Dear Ann Cannon • You are a writer and a lover of literature. Can you give us a suggested reading list of books to read while in isolation?
— Avid Reader
Dear Avid Reader • Thanks for this excellent and timely question. I passed it along to the booksellers at The King’s English Bookshop in Salt Lake City, and here are their recommendations:
Betsy Burton • “Deacon King Kong” by James McBride. Sportcoat, an aging sot from the Brooklyn Projects, shoots a baseball-star-turned-drug-dealer — and then forgets he’s done it — in a novel as boisterously funny as it is touching, as truth-telling at it is wacky.
There’s also “The Mirror and the Light” by Hilary Mantel. As Thomas Cromwell (“Wolf Hall,” “Bring Up the Bodies”) alternately soothes and schemes in the present and dreams of times past, Henry Tudor — arrogant, erratic, insecure — reminds us of our own country and its leader today. Brilliant, utterly involving and hundreds of pages long, this is the perfect way to while away the coming hours, days, even weeks ahead.
Sue Fleming • I recently read “The Last Woman in the Room,” a fictionalized bio of Hedy Lamarr. Who knew she should have been an active member of our defense department during WWII? I enjoyed watching her old movies available from the library afterward.
Linda Gurrister • I recommend “One Last River of Song” by Brian Doyle. This is the perfect antidote for these troubled days as Brian Doyle’s essays on wonder remind us to pay attention to all the miracles still occurring in the ordinary world. It keeps me hopeful.
Anne Holman • I agree with Linda!
Dawn Houghton • I love getting lost in the world of “Olive Kitteridge” and the subsequent “Olive Again” by Elizabeth Strout — beautiful writing, one of the most memorable characters in modern literature, and a read worthy of repeating.
Mackenzi Lee • I recommend “Your House Will Pay” by Steph Cha. Two families, one black and one Korean, clash in the midst of the L.A. riots in 1991, and their children pay the consequences in 2019 when another act of senseless violence divides them. Both a gripping thriller and a deep revelation of race relations and racism in America, I couldn’t put this book down.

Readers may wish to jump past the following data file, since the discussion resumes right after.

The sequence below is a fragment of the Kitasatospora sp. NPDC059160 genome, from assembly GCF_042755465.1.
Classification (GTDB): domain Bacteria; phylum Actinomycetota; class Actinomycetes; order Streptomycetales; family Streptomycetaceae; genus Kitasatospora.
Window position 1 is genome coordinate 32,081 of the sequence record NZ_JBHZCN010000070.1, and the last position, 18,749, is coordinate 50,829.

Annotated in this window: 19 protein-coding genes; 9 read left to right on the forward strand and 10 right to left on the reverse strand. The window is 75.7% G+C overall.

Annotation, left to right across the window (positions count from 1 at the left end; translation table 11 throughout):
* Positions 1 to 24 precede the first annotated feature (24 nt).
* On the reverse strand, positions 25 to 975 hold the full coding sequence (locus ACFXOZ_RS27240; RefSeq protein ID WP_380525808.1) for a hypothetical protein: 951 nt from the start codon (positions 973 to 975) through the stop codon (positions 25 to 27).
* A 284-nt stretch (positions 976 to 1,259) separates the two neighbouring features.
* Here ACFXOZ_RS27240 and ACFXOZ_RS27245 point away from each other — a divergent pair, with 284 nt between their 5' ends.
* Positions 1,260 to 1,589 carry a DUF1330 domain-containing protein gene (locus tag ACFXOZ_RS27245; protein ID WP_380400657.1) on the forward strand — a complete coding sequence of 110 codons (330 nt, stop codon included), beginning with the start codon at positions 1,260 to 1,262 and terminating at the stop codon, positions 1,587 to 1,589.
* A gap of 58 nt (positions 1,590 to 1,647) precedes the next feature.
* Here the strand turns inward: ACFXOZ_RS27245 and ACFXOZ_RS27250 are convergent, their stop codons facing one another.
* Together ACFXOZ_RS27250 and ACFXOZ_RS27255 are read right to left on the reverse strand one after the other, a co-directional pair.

I also recommend “Upright Women Wanted” by Sarah Gailey. Set in a dystopian future that resembles the Old West, this novella follows a group of rebel librarians determined to get books to the masses no matter the dangerous consequences. A quick, super fun read that’s part Wild West and part sci-fi adventure.
Paula Longhurst • For a funny, quirky series, I recommend the Rivers of London novels by Ben Aaronovitch. Best description? Harry Potter meets CSI. Start with the first, “Midnight Riot.” I also recommend “Things in a Jar” by Jess Kidd, which features a Victorian female Sherlock Holmes with a dark past that she’ll have to confront in order to solve her latest case.
Margaret Brennan Neville • All of the famous big fantasy series are time-consuming and immersive. Revisit the Shire and Middle Earth with Tolkien and then see if you can find threads of his work in “Game of Thrones” by George R. R. Martin. For the kids, go to C. S. Lewis’s Narnia and then on to Christopher Paolini’s world of Eragon. (Paolini has a new book coming out this fall!)
Michaela Riding • “Upstream” by Mary Oliver is perfect for spring — full of thoughtful lyrical essays that praise the world of violets and owls and resilience in the face of fear. I also recommend “Circe” by Madeline Miller. Circe is a goddess in exile who makes absolutely the most of that time! Would that we could all tame pet lions while we are quarantined. Would that we could all be best friends with her.
Thanks to The King’s English for these stellar recommendations! Hopefully, you can find something here that will make you read and rejoice.